Extrusion tools capable of forming profiles with voids where such dies are typically classified as either bridge, porthole or spider types. Extruded sections produced on these dies have one or more seams or longitudinal weld lines, due to metal flow around the supports that hold the stub mandrel. The stub mandrel determines the inside contour of the section being extruded. After passing around the supports, the metal is fused in a weld chamber before passing through the die proper.
An extruded profile, any part of whose cross section completely encloses a void.
An extruded shape, any part of whose cross section completely encloses a void.
Process whereby ingots are raised to temperatures near the solidus temperature and held at that temperature for varying lengths of time. The purposes of this process are to (1) reduce microsegregation by promoting diffusion of solute atoms within the grains of aluminum and (2) Improve workability.
Dark grey or black surface patches appearing after anodizing. These areas are usually associated with lower hardness and coarse magnesium silicide precipitate caused by non-uniform cooling after extrusion.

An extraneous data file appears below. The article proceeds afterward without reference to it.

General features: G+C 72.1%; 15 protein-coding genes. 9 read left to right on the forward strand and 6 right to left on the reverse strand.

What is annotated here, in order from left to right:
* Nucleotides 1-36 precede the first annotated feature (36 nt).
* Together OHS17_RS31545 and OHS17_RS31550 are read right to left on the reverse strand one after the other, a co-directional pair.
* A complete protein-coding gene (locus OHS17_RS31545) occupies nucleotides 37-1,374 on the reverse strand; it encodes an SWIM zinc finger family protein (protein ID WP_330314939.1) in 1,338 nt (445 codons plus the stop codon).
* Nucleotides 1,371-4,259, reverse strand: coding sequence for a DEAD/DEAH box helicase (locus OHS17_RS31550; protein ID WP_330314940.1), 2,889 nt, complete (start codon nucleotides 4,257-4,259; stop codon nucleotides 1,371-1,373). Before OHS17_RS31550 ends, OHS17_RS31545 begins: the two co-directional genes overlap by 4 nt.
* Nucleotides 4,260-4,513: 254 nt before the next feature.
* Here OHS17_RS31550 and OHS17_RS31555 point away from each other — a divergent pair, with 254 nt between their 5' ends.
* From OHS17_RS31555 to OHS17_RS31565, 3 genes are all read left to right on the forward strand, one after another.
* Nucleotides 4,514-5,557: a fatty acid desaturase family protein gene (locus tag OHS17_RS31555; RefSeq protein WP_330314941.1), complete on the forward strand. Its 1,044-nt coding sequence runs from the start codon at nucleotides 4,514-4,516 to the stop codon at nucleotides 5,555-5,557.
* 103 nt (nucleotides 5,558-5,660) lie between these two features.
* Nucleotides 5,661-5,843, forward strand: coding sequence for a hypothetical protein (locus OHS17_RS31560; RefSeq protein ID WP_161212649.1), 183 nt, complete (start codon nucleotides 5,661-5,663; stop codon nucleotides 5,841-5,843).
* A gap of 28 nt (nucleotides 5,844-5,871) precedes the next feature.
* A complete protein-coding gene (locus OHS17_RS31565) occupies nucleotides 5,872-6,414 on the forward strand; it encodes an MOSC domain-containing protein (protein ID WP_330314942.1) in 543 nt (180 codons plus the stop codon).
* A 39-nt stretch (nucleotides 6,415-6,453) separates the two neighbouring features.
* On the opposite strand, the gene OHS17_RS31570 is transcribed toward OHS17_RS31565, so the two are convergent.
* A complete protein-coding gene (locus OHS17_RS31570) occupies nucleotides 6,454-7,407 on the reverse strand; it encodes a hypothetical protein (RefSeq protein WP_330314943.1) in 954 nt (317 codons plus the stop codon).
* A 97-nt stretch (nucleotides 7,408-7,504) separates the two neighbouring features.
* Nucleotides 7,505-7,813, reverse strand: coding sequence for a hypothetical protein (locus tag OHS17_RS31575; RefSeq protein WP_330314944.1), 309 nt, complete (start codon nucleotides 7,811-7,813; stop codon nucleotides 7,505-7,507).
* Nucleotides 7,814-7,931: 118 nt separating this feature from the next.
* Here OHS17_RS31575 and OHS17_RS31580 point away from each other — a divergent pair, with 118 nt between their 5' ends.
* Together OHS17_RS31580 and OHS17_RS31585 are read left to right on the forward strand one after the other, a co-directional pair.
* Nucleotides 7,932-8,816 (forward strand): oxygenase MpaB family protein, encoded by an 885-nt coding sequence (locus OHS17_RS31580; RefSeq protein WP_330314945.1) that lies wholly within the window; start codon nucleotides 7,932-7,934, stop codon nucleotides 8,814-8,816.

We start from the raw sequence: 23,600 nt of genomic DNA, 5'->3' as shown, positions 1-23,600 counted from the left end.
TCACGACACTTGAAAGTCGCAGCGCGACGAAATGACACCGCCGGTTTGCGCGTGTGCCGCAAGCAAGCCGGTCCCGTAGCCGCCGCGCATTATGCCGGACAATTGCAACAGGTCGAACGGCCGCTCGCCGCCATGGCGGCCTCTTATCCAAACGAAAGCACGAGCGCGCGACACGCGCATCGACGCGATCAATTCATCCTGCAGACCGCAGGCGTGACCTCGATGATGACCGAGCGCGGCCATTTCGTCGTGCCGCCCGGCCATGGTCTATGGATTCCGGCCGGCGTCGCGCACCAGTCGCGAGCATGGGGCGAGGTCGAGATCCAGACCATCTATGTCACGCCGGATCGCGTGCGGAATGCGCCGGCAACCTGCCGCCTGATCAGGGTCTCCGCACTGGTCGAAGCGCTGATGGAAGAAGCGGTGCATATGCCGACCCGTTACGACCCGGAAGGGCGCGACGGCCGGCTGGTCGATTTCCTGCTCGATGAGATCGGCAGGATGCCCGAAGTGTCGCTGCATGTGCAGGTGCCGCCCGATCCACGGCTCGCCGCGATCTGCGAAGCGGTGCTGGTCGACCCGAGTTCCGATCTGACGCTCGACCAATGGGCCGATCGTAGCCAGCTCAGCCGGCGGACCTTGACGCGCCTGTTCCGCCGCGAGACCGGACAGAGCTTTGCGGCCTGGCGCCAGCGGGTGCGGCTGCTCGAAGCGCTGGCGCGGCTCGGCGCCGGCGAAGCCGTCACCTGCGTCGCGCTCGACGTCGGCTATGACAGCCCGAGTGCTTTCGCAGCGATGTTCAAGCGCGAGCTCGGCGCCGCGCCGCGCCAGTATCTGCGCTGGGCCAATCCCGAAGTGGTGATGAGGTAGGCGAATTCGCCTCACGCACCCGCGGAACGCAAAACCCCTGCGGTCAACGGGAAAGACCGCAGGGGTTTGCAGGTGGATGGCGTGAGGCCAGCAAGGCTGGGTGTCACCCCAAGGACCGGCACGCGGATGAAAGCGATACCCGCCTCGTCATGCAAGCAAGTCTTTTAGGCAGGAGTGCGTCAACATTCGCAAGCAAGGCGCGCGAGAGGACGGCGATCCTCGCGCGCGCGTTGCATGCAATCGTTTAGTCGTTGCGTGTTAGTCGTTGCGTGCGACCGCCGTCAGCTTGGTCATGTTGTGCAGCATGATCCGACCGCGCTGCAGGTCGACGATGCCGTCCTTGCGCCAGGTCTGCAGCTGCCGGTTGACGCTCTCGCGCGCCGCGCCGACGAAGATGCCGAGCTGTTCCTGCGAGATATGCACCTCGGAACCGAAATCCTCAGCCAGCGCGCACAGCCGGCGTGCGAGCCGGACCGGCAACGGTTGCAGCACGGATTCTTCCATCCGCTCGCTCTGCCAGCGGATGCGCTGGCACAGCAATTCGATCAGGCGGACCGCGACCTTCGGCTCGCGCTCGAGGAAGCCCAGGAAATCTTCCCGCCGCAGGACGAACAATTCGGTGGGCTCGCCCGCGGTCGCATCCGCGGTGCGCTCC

Transverse surface scars or separations along the length of the extruded profile caused by excess speed and/or temperature.
Foreign material in the metal or impressed into the surface.
The class of fit in which a mating part is deliberately made slightly oversize for the part into which it will be inserted.
A joint in which a curved projection on one part is inserted by a rotating motion into a similarly curved receiving groove on the other part. The parts cannot then be separated by straight-line motion.
The notch or slit made by a saw or torch when cutting.
A joint with two or more primary elements which are locked together only when an additional specialised part, the key is inserted to prevent them from separating.
A slot in the shaft of a mechanical drive system that provides a means of locking a gear or other part onto the shaft.
A joint formed with one member overlapping the other; the simplest type of nesting joint.
A method of finishing metal to produce a very smooth, highly accurate surface.
The line pattern which shows the direction of flow on the surface.